Looking Back at Arute Bros. and N.Y.'s Route 20 Project
The contractor set what was believed to be a one day concrete paving record on June 1, 1948, by placing a total of 5,779 lin. ft. of 8 in. thick 12 ft. wide pavement.
📅 Tue June 28, 2016 - Northeast Edition #13
Edgar A. Browning - SPECIAL TO CEG
A Bucyrus-Erie 38-B shovel loads a Euclid belly dump on the Broadalbin job on Aug. 8, 1948.
Arute Brothers Inc. of New Britain, Conn. used a Bucyrus-Erie 54-B shovel to load rocky excavations into a fleet of Euclid FD-91 15 ton rear dump trucks. The highway construction took place between Broadalbin and East Galway, N.Y., on May 20, 1948. Jack Arute and his brother Frank incorporated Arute Bros. in 1927 after operating a trucking firm for approximately 10 years.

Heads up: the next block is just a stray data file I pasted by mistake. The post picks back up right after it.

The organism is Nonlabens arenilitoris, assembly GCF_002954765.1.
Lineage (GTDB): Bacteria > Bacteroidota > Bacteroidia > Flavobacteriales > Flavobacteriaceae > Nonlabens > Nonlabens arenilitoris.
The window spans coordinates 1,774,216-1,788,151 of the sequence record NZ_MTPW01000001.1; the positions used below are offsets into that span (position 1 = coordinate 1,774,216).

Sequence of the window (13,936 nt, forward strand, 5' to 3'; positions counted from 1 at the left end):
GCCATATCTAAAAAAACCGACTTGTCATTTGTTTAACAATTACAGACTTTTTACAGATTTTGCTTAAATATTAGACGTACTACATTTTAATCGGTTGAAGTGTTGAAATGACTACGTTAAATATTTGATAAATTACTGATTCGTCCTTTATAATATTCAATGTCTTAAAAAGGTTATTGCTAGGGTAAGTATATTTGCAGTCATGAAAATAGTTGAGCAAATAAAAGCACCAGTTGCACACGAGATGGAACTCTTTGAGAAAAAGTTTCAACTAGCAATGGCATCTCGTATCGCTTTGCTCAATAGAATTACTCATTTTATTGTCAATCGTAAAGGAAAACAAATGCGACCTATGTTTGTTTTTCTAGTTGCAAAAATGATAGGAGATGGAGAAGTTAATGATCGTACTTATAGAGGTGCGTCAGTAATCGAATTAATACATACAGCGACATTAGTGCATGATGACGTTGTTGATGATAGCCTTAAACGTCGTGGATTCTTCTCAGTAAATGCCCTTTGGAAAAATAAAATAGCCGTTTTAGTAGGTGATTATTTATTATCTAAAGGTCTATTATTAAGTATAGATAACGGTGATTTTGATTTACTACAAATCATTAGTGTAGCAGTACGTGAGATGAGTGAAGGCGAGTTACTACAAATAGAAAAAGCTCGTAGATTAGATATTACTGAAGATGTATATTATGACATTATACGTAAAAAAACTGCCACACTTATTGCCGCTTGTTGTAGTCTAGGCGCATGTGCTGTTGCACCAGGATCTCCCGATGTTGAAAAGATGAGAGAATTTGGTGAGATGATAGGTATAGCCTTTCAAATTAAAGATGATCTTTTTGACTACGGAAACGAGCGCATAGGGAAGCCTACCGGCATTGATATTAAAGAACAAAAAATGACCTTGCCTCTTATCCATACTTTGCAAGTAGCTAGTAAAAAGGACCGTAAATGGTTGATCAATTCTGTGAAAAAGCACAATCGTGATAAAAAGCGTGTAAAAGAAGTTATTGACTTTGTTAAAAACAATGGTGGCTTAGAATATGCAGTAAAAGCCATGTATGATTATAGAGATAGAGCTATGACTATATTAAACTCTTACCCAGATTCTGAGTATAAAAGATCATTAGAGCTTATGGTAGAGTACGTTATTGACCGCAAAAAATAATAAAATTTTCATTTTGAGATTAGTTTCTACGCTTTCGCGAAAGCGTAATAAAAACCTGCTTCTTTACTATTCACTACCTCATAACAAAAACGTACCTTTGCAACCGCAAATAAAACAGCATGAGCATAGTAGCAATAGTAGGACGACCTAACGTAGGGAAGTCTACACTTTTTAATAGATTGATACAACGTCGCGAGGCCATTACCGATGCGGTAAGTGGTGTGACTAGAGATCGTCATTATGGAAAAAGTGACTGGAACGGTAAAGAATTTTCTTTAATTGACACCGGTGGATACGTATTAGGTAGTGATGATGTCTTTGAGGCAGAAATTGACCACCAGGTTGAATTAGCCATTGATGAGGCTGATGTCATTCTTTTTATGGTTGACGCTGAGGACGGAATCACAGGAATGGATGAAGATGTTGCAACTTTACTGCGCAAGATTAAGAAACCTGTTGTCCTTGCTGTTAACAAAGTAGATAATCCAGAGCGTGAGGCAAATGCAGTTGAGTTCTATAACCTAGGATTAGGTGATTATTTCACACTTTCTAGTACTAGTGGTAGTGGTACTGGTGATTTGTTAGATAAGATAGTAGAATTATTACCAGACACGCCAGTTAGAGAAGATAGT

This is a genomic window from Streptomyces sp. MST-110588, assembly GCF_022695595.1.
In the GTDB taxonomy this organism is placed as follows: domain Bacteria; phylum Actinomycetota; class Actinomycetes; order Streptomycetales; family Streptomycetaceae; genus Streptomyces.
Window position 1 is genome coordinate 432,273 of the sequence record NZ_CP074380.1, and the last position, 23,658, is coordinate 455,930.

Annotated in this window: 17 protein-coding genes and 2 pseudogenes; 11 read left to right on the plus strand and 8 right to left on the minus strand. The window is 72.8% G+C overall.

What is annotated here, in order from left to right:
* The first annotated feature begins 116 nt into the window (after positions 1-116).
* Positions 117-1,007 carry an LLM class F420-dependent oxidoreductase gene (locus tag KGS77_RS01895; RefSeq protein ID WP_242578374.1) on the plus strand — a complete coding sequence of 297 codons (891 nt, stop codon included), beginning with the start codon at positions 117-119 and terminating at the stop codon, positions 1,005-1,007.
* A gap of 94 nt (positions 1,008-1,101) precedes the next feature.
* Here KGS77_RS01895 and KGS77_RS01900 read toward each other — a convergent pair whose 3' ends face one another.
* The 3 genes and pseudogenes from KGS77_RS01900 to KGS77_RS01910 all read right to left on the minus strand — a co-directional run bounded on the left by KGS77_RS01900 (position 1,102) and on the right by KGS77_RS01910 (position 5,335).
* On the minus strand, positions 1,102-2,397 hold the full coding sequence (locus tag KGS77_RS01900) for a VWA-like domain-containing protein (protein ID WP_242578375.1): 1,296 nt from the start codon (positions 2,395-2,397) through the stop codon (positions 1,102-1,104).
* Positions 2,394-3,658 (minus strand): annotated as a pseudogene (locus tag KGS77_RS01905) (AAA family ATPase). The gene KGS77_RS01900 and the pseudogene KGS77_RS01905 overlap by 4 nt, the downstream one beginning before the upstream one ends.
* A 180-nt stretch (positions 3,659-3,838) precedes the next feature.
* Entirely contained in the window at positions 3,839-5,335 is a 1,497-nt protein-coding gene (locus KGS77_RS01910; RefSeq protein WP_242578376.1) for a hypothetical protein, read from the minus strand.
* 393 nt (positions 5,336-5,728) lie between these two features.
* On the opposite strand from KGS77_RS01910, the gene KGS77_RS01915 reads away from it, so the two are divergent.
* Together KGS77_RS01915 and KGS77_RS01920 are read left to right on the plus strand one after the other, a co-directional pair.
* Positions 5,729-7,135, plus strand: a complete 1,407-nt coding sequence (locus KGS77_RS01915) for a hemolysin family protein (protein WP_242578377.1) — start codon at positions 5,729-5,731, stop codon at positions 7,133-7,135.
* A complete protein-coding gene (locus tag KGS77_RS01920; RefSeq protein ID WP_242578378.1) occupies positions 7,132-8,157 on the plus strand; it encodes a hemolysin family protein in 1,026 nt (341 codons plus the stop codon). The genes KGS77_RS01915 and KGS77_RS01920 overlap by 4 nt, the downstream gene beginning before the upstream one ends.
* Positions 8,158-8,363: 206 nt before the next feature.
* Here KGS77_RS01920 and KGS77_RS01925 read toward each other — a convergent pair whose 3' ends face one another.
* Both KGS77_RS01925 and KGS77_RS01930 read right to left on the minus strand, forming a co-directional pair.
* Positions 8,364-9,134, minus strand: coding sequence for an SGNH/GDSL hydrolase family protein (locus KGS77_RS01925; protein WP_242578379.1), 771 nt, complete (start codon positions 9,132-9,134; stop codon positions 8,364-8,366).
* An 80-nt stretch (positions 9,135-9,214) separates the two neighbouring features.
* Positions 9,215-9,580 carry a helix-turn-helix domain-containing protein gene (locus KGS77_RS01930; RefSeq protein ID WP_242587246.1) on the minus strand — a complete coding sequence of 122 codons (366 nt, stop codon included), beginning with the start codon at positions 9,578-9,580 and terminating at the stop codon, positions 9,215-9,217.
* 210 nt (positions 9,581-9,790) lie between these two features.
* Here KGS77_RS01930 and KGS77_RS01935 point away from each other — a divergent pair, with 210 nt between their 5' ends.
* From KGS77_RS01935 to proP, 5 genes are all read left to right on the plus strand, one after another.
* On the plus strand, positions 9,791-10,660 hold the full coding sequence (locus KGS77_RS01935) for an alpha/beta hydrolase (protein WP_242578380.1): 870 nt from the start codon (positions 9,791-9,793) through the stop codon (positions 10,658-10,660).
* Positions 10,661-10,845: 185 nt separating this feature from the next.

The 1947-1948 U.S. Route 20 project was, at the time, the largest ever undertaken by Arute Bros. The 12.69 mi. (20.42 km) long reconstruction and relocation project was awarded for $2,655,000. The project contained 1.3 million cu. yds. (993,921 cu m) of excavation. Arute used Bucyrus-Erie 54-B, 51-B, 48-B, 38-B and 20-B shovels along with a 1.5 cu. yd. (1.14 cu m) Osgood shovel. The shovels loaded fleets of Mack 10 wheelers and Euclid belly dumps. Eight Cat D8s with LeTourneau pull-pans handled some of the earthwork.
The contractor set what was believed to be a one day concrete paving record on June 1, 1948, by placing a total of 5,779 lin. ft. (1,761 m) of 8 in. (20 cm) thick 12 ft. (3.6 m) wide pavement. Arute averaged between 5,200 to 5,800 ft. (1,585 to 1,768 m) each day on the four lane divided highway.
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